DIXON has proved to be a sound captain and has set a high standard of behaviour on and off the field. Lack of aggression in his field placing and too many bowling changes have been his main weaknesses.
The batting has been unpredictable. The problem of finding an opening pair was only solved late in the season. Bradshaw and Ellis were tried in the earlier games but they eventually enjoyed greater success lower down the order. Other combinations of batsmen met with varying degrees of failure and only Bell and Bows produced the technique that was needed. Needham batted quite well, and with greater concentration should be quite a useful player next year. Bows is the best prospect of all the batsmen, but he needs to speed up his reactions against the faster type of bowler. The rest of the " batsmen " had their moments of glory, but the potential ability of a batsman is not judged solely on the number of runs he manages to score. Most of the team attempted to achieve a high rate of scoring irrespective of the merits of the bowling or the state of the match. Aggression is a virtue if tempered with a sound defensive technique and common sense.
The bowling honours go to Perry. His deceptive variations of flight and turns off the wicket were the main reasons for several of our successes. With more experience he should be a valuable asset to the School's cricket. The fast bowlers, Elliott and Hudson, bowled well on occasions, but lacked the penetrative power one associates with good opening bowlers. Speed without accuracy is a waste of energy. Riddle, Laughton and Sharpe gave support to the others without having much success.
Fielding improved as the season progressed, with fewer catches dropped and the return throw to the wicket-keeper arriving in the vicinity of the stumps. Some of the team were very slow in the field; an improvement in this side of their game is needed if their other cricketing qualities are to have much value. Bradshaw kept wicket for most of the season and proved capable if not always reliable. He usually got a glove or pad to the ball, but too frequently deflected it for byes.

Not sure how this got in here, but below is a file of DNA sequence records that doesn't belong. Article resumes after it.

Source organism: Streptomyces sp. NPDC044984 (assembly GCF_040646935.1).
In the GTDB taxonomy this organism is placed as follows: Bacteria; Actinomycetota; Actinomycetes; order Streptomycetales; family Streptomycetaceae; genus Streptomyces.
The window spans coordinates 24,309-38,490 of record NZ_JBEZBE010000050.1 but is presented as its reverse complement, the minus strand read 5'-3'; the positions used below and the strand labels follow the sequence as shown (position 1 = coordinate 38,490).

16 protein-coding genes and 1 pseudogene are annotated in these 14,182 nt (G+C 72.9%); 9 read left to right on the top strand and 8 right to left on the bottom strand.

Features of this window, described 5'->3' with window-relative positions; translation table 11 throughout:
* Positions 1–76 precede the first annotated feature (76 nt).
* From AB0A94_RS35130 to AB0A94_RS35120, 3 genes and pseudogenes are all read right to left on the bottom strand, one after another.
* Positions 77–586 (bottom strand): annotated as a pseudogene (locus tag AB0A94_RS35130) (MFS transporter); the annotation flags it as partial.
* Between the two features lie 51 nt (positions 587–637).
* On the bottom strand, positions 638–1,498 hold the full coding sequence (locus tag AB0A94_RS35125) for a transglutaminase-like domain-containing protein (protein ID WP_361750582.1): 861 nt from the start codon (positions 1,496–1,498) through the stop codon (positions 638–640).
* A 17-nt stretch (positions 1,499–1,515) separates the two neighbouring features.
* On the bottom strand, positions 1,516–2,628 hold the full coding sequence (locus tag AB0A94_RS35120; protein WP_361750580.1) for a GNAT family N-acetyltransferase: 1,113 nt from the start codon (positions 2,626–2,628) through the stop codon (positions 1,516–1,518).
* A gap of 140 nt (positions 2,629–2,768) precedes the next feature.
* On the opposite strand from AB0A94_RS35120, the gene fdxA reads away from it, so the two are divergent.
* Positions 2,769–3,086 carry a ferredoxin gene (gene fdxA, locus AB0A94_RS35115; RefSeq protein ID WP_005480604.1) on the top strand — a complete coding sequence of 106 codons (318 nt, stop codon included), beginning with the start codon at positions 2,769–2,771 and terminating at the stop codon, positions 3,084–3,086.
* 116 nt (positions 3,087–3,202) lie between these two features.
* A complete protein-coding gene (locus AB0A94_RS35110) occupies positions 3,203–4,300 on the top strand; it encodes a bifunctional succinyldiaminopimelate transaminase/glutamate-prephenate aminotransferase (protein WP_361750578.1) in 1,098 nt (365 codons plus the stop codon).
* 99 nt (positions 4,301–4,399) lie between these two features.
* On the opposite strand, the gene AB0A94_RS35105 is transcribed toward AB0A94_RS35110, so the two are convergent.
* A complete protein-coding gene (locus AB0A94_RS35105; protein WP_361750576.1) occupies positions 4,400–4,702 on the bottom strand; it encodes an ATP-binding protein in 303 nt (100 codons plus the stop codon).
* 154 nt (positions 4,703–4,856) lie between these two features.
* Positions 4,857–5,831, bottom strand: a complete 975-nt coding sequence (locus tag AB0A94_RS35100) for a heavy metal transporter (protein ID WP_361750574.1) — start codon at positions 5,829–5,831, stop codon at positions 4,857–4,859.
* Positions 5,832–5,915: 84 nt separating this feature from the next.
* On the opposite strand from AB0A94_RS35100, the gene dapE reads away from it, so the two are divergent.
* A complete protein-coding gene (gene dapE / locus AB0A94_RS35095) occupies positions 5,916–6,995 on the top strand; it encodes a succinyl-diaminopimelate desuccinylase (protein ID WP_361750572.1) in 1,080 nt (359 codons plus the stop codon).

Quarrel deserves our appreciation for his services in keeping the score-book so neat and tidy. His accuracy with figures was seldom questioned ! We wish all the players every success in their future ventures into School cricket.
G. W. T., D. J. W.
Played 11. Won 7. Lost 4.
The outstanding bowler has been Perry, with figures of 73-21-175-32, an average of 5.47 runs per wicket. Needham headed the batting averages, with 8–0–128–32, an average of 16 runs per wicket. Until the Nottingham match Bradshaw had headed the averages; his final figures were 10-1-137-50, average 15.2 per wicket. Dixon headed the list of catches, with 4.
The team thanks Mr. Wilson and Mr. Taylor for their umpiring, guidance, and never-failing information and advice.
P. J. Q.
THE success of the team depended too much on the performance of its Captain and opening bowlers; the rest were too diffident of their abilities and easily brought to despair on the few occasions when the leading players failed. M. R. Pike was the outstanding batsman, scoring 245 out of the team's total of 876 runs. He was often uncertain at the start of an innings and tended to make fifty runs or none at all, but the placing of his strokes (particularly on the offside), his calling and running between wickets were excellent. G. E. Ratcliffe and Eason provided a solid, reliable opening pair who usually gave the team a good start, but never quite fulfilled their promise. Ratcliffe scored a good undefeated 42 against Barnsley, but normally gave his wicket away by backing to leg or away from the line of flight. Eason was very sound, but too slow and nervous, especially in his running between wickets. Dench's 66 (n.o.) against Firth Park was one of several good innings; he is particularly forceful on the leg side. Cockayne's great fault was lack of concentration; after many failures, however, he redeemed himself at Doncaster and against Chesterfield when he was the only batsman to play resolutely. Wileman proved very useful when the Under 13 XI could spare him; he put his seniors to shame by his application and sound defence on the unpredictable Oakwood pitch. In general far too many lost their wickets by flashing outside the off stump, failing to get their foot to the pitch of the ball, and playing too soon. Hardie was the biggest disappointment : he never did as well as his ability warranted.